VESA 2.0

4-2-0

In the Whyte notation, a 4-2-0 is a railroad steam locomotive that consists of a 4-wheel leading truck followed by a single driving axle. This type of locomotive, often called a Jervis type, was common on American railroads from the 1830s through the 1850s.

Other equivalent classifications are:
UIC classification: 2A (also known as German classification and Italian classification)
French classification: 210
Turkish classification: 13
Swiss classification: 1/3

History

The first 4-2-0 built was the Experiment (later named Brother Jonathan) for the Mohawk and Hudson Railroad in 1832. It was built by the West Point Foundry based on a design by John B. Jervis. Having little else to reference, the manufacturers patterned the boiler and valve gears after locomotives built by Robert Stephenson of England.

A few examples of Stephenson locomotives were already in operation in America, so engineers did not have to travel too far to get their initial ideas.

In America, the design was a modification of the 0-4-0 design then in common use. The 0-4-0 proved to be too rigid for the railroads of the day, often derailing on the tight curves and quick elevation changes of American railroads. For the 4-2-0, Jervis designed a four-wheel leading truck under the locomotive's smoke box that swiveled independently from the main frame of the locomotive. The pistons powered a single driving axle at the rear of the locomotive, just behind the firebox. This design resulted in a much more stable locomotive that was able to guide itself into curves more easily than the 0-4-0.

In England, it had developed from the 2-2-2 design of Stephenson's first Long Boiler locomotive, around 1840, which he had altered to place two pairs wheels at the front with the outside cylinders between them to improve stability.

This design proved so effective on American railroads that many of the early 0-4-0s were rebuilt as 4-2-0s. The 4-2-0 excelled in its ability to stay on the track. But with only one driving axle, the locomotive's weight was spread over a small proportion of the powered wheels, which meant its total power was substantially reduced.

One possible solution, patented in 1835 by Charles and George E. Sellers, caused the locomotive to tip upward while it was ascending a grade. This plan placed more of the locomotive's weight on the driving axle, but by reducing the weight on the leading truck, also made it more prone to derailments.

A more practical solution, first put into production by Norris, moved the driving axle to a location on the frame in front of the locomotive's firebox. Cantilevering the weight of the firebox and the locomotive crew behind the driving axle placed more weight on the driving axle without substantially reducing the weight on the leading truck. However, Norris's design led to a shorter wheelbase, which tended to offset any gains in the tractive force on the driving axle by reducing the locomotive's overall stability.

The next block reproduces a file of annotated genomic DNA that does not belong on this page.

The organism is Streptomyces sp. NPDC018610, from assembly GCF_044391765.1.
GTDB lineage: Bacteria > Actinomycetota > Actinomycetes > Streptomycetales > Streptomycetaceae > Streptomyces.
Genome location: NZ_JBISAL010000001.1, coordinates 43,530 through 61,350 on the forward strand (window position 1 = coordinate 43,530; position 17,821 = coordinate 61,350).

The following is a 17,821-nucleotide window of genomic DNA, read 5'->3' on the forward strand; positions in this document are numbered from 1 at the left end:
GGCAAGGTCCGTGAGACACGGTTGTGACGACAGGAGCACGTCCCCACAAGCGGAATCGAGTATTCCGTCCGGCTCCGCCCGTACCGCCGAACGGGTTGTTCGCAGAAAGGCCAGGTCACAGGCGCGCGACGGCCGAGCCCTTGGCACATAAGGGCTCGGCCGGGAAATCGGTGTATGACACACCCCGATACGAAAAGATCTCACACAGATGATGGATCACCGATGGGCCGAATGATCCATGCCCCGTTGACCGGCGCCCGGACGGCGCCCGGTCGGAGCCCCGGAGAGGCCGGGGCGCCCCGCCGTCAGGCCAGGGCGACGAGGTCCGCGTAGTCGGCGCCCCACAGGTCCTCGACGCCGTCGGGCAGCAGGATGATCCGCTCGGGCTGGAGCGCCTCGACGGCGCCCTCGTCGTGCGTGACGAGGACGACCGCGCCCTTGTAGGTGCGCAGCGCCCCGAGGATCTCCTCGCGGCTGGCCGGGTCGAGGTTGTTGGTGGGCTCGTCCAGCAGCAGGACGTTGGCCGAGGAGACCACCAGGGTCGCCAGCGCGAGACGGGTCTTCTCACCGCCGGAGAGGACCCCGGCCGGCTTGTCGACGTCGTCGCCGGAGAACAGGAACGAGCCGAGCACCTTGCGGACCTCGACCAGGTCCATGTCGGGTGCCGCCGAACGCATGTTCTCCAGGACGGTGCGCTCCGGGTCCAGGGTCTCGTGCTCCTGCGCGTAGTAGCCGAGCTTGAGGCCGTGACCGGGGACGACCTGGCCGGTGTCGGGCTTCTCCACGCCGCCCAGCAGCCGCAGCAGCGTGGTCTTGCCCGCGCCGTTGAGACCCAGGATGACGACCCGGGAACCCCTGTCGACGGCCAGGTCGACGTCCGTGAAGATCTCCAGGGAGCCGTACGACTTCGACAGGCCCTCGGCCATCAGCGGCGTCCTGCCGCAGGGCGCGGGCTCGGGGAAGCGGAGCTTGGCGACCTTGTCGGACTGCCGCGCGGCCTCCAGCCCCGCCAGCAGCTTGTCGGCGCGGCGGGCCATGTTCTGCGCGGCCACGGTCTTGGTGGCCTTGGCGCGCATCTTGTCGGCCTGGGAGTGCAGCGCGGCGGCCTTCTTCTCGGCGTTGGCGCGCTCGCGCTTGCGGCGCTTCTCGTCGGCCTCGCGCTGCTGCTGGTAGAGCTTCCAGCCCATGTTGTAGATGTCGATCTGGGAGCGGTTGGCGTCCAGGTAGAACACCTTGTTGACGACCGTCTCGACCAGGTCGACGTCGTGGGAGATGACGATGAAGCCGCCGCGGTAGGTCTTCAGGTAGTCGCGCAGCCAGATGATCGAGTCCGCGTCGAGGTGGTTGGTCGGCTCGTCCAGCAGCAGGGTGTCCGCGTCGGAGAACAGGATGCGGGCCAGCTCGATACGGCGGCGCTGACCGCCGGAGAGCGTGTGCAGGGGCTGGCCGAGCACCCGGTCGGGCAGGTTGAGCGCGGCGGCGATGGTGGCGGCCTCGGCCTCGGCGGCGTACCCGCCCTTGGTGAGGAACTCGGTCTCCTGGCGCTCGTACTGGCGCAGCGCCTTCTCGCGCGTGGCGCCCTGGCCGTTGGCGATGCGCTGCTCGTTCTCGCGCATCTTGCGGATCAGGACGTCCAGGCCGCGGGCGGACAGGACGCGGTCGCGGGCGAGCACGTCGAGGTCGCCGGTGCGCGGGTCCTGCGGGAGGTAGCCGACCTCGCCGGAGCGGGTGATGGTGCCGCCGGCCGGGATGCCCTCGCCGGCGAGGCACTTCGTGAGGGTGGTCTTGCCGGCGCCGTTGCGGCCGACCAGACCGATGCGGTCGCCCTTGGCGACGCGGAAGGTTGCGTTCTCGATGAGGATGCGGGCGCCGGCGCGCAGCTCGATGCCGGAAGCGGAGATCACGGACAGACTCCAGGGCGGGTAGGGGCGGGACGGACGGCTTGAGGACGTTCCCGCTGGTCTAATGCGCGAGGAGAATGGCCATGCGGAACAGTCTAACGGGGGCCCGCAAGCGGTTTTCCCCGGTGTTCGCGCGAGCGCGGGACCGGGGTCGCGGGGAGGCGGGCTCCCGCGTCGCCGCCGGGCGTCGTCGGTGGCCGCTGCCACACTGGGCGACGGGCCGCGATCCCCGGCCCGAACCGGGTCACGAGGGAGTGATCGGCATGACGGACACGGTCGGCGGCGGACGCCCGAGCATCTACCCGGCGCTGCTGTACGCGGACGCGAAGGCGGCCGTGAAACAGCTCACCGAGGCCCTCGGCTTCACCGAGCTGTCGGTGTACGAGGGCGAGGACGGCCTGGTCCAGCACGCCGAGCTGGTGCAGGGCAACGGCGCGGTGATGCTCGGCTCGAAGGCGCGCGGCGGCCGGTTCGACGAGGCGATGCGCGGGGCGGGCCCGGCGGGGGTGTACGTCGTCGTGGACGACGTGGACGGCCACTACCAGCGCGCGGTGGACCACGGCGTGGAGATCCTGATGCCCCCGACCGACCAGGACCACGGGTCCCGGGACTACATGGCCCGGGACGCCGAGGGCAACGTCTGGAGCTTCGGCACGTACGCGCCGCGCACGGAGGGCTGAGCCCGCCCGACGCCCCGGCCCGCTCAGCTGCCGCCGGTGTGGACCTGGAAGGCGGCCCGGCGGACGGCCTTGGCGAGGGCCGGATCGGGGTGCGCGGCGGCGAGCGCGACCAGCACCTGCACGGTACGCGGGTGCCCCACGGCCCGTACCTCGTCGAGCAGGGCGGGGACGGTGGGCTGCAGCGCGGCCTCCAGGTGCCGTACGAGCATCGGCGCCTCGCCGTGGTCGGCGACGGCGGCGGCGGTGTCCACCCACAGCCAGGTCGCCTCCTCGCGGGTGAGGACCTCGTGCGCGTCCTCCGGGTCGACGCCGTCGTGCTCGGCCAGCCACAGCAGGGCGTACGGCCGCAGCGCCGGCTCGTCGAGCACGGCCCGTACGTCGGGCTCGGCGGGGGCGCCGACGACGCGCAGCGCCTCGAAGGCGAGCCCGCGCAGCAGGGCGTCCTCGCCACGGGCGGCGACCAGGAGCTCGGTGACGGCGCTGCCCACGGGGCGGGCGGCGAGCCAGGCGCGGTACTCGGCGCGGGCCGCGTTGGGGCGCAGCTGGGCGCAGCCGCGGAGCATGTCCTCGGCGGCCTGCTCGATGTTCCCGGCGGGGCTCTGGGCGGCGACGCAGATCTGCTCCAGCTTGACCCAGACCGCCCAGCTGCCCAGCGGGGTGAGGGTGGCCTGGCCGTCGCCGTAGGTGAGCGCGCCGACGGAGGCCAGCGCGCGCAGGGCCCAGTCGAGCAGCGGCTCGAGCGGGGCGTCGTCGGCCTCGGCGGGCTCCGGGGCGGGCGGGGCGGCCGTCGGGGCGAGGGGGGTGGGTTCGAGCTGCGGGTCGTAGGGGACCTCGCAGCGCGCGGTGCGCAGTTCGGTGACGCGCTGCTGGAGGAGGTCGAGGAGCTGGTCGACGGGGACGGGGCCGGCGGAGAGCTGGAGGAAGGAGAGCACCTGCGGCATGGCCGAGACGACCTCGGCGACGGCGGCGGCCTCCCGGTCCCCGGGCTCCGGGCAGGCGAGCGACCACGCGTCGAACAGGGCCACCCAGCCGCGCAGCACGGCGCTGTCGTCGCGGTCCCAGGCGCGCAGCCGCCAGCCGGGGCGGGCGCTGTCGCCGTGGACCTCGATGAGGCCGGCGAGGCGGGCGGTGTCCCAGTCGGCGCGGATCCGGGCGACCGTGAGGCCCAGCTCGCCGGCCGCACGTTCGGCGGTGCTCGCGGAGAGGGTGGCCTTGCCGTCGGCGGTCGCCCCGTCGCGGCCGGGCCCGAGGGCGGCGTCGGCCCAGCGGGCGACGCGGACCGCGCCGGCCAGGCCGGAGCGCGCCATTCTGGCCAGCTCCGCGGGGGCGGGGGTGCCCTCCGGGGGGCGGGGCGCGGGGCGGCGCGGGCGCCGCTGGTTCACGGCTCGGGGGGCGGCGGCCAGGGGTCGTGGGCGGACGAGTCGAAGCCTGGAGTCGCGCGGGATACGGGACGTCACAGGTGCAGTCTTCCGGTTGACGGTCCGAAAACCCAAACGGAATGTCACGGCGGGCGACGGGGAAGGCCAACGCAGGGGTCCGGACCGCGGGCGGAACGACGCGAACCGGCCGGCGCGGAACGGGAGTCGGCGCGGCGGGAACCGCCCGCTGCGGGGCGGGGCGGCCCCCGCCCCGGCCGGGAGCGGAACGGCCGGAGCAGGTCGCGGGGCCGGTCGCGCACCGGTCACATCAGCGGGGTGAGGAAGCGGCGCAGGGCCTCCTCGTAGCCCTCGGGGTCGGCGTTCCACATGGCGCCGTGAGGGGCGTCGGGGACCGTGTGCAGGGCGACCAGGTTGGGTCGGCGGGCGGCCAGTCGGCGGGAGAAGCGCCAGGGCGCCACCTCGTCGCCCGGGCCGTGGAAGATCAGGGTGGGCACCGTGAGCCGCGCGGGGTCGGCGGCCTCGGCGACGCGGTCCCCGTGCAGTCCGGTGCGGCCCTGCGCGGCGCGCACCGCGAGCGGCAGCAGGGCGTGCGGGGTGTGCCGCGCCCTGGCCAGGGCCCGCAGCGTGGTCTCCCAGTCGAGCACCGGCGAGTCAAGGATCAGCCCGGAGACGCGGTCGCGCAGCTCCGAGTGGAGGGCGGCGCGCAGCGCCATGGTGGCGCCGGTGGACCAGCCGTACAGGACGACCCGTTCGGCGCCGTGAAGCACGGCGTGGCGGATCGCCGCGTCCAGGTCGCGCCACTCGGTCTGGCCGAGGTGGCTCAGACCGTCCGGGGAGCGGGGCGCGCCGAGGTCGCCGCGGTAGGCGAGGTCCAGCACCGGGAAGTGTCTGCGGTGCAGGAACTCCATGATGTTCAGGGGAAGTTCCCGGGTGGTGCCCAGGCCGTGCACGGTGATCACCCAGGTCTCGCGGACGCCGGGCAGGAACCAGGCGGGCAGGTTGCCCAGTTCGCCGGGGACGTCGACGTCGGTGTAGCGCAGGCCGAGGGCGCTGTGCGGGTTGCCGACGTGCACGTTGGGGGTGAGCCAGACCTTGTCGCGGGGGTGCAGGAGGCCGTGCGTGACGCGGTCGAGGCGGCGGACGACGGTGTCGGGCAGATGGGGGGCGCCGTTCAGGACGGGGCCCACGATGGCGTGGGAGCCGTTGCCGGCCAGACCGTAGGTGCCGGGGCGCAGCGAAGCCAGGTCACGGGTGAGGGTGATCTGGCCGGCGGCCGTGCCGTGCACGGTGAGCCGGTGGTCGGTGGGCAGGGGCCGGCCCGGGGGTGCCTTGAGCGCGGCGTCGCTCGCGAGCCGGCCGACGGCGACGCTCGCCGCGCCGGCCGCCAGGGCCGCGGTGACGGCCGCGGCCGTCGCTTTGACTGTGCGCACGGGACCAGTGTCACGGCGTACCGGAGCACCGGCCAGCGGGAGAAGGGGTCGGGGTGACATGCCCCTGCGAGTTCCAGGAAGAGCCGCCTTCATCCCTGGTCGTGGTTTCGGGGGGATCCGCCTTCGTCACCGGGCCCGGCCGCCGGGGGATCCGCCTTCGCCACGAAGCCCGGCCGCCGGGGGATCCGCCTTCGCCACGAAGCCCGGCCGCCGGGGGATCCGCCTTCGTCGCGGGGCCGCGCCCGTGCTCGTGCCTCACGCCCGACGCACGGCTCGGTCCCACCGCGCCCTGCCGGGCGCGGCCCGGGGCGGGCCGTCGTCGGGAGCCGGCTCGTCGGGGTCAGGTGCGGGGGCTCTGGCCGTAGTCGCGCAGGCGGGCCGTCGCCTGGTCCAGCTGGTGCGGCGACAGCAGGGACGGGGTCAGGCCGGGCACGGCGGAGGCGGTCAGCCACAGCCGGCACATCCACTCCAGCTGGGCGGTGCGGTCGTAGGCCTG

A number of Norris locos were imported into England for use on the Birmingham and Bristol Railway since, because of the Lickey Incline, British manufacturers declined to supply.

As the 1840s approached, and more American railroads were experimenting with the new 4-4-0 locomotive type, the 4-2-0 fell out of favor as it was not as able to pull a paying load on the railroad as the 4-4-0.

4-2-0s were built into the 1850s, but their use was restricted to light-duty trains as most railroads by this time had found them unsuitable for regular work.

In England, for freight work, four-coupled and six-coupled engines were performing well. However, for passenger work, the aim was greater speed. Because of the fragility of cast-iron connecting rods, "singles" continued to be used, with the largest driving wheels possible.

For some reason, British manufacturers did not take up the idea of mounting the forward wheels on a bogie for some years. Possibly there were fears about their stability, but with a long rigid frame, greater speed was achieved at the cost of a very rough ride and damage to the track.

The culmination of this approach was seen in the Crampton locomotive where, to make the drivers as large as possible, they were mounted behind the firebox.

Once steel became available, greater rotational speeds became possible with multiple, smaller coupled wheels.

References

  • Kinert, Reed (1962). Early American steam locomotives; 1st seven decades: 1830-1900. Seattle, WA: Superior Publishing Company.


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